We go into the house. I am hoping that this is just another incident for the bad water heater set in the ceiling above the family room. The disclosures said that it was broken and when I the water turned on for the inspection, it immediately began to leak. Suddenly I understood how the stains on the hardwood floors came to be. I was thrilled. Certainty is all I want. But this problem is not in that room, but instead above one of the smaller bedrooms. The carpet is soaked. I can smell mildew. It is ruined. The ceiling is bowed. There are brown stains and water is dropping through from the attic.

“Did you know about this?,” Reneta asks. “I just wanted to know so that you wouldn’t be surprised after you buy the house.”

I can tell that she wants to make sure that this won’t scotch the sale.

“You can drop out, you know. But you are an investor, so you’ll lose your earnest money. No room. That’s just how it is. And, they’ll probably go after you for turning the water on.”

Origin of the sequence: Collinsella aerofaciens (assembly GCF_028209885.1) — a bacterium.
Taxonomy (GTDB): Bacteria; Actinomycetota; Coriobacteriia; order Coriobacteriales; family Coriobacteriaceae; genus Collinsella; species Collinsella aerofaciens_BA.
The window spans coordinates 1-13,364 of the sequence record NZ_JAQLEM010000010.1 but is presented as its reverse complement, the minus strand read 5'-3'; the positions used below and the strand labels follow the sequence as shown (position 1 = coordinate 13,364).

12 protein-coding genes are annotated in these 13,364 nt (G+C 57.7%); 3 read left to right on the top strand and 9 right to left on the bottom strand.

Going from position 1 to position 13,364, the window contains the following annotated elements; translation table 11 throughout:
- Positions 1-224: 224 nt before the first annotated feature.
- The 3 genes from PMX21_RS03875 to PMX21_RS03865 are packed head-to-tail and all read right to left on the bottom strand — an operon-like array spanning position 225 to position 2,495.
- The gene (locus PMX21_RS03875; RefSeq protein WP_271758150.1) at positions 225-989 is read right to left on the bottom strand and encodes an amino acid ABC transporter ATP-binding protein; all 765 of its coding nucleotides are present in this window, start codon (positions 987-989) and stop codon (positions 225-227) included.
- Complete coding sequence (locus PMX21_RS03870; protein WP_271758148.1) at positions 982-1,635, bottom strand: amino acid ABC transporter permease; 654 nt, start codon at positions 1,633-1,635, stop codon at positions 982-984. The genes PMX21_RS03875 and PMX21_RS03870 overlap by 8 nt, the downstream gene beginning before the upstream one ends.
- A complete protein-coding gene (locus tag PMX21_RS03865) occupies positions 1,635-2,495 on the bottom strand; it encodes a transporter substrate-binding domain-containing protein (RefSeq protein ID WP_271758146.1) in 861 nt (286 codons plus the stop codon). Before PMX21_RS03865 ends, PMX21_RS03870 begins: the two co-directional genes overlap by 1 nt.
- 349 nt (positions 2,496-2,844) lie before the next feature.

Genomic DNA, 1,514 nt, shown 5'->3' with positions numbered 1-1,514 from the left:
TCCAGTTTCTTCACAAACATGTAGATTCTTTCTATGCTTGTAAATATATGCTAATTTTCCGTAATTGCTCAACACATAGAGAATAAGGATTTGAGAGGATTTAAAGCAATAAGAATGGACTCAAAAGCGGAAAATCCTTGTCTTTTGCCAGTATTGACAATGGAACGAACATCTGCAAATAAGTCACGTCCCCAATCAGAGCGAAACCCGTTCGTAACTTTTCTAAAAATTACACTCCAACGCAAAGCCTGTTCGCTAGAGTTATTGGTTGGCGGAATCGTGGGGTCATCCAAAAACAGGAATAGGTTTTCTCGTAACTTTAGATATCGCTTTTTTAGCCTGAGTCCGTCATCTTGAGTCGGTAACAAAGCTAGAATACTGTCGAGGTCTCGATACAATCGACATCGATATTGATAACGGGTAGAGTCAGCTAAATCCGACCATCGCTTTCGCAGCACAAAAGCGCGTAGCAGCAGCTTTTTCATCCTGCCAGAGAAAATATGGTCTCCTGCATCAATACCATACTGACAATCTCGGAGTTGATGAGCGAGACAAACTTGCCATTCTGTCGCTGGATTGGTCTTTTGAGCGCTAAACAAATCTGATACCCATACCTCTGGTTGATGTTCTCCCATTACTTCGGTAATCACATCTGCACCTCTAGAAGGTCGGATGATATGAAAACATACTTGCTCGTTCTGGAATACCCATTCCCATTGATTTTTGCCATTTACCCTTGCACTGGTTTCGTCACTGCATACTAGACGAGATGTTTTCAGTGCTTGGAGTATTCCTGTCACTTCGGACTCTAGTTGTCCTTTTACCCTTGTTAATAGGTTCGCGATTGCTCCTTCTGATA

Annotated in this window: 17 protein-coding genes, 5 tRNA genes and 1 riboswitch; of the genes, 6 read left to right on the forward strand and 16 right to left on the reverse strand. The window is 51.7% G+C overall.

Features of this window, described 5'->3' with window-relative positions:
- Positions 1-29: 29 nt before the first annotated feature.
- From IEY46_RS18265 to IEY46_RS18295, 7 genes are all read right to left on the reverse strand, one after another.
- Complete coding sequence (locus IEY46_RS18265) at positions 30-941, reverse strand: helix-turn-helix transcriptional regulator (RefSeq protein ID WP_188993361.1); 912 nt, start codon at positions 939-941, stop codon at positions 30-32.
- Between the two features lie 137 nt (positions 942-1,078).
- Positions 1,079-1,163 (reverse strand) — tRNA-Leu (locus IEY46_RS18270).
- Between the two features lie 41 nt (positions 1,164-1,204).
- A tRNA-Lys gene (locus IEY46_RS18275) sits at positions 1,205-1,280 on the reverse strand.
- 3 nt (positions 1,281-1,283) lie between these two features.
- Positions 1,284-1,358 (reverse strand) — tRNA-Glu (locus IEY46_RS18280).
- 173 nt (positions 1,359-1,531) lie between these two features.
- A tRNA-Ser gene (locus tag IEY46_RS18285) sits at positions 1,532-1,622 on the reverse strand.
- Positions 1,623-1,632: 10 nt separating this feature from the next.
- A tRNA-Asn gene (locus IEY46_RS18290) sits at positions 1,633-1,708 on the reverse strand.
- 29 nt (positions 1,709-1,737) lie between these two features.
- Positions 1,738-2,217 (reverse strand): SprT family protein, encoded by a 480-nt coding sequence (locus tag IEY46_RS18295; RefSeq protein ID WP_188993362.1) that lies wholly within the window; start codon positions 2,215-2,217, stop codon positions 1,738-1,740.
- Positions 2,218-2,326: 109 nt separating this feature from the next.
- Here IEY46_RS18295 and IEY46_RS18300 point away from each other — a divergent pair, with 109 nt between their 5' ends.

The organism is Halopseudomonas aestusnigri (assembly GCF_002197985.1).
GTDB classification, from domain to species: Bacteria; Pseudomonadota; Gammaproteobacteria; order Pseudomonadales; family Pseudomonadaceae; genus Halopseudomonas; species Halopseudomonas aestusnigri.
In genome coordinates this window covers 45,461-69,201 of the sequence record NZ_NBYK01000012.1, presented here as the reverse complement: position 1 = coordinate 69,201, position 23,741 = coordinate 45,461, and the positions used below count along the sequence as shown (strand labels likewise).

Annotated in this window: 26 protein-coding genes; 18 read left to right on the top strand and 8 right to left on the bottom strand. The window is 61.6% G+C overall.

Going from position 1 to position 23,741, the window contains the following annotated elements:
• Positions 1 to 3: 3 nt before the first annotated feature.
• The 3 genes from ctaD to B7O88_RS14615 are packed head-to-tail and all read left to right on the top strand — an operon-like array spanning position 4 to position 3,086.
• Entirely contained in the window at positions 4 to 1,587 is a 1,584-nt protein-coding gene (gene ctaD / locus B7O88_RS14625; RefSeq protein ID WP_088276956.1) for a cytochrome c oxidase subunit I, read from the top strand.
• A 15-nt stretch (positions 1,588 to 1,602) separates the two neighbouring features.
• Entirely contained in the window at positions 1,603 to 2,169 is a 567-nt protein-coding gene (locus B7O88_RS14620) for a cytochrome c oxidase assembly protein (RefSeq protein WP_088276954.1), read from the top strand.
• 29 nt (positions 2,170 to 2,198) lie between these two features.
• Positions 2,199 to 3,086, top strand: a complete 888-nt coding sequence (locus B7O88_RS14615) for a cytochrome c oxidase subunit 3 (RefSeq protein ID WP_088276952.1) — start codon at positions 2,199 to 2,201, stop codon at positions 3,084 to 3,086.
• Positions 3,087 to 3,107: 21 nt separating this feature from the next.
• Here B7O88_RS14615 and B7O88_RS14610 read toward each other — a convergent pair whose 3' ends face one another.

Indeed, I did turn the water on. When a home is in foreclosure, the seller generally turns off all of the utilities. They drain water from the pipes and then add antifreeze. They even wrap electrical tape around the toilet lids. That’s very safe but it doesn’t make a lender very happy. The bank wants to make sure that they are lending money on a habitable home. They want to make sure that the furnace runs, that the water pressure will hold, and that the various electrical systems will work. They have to know that you can draw power. If you cannot, then they might turn down the loan or make you put up a big escrow against the home. It is a classic catch-22 and it is probably one of the reasons why foreclosures sit vacant for so long.

Last fall I put a bid on a home that was not accepted. I kept watching the home. In November, the home went under contract. It sat like that for months. I called the realtor, suspecting that there was a problem. “No problem, he said. "It's just that the lender wanted to have repairs made as a contingency for the sale.” The deal fell through. This month it will have been vacant for almost two years.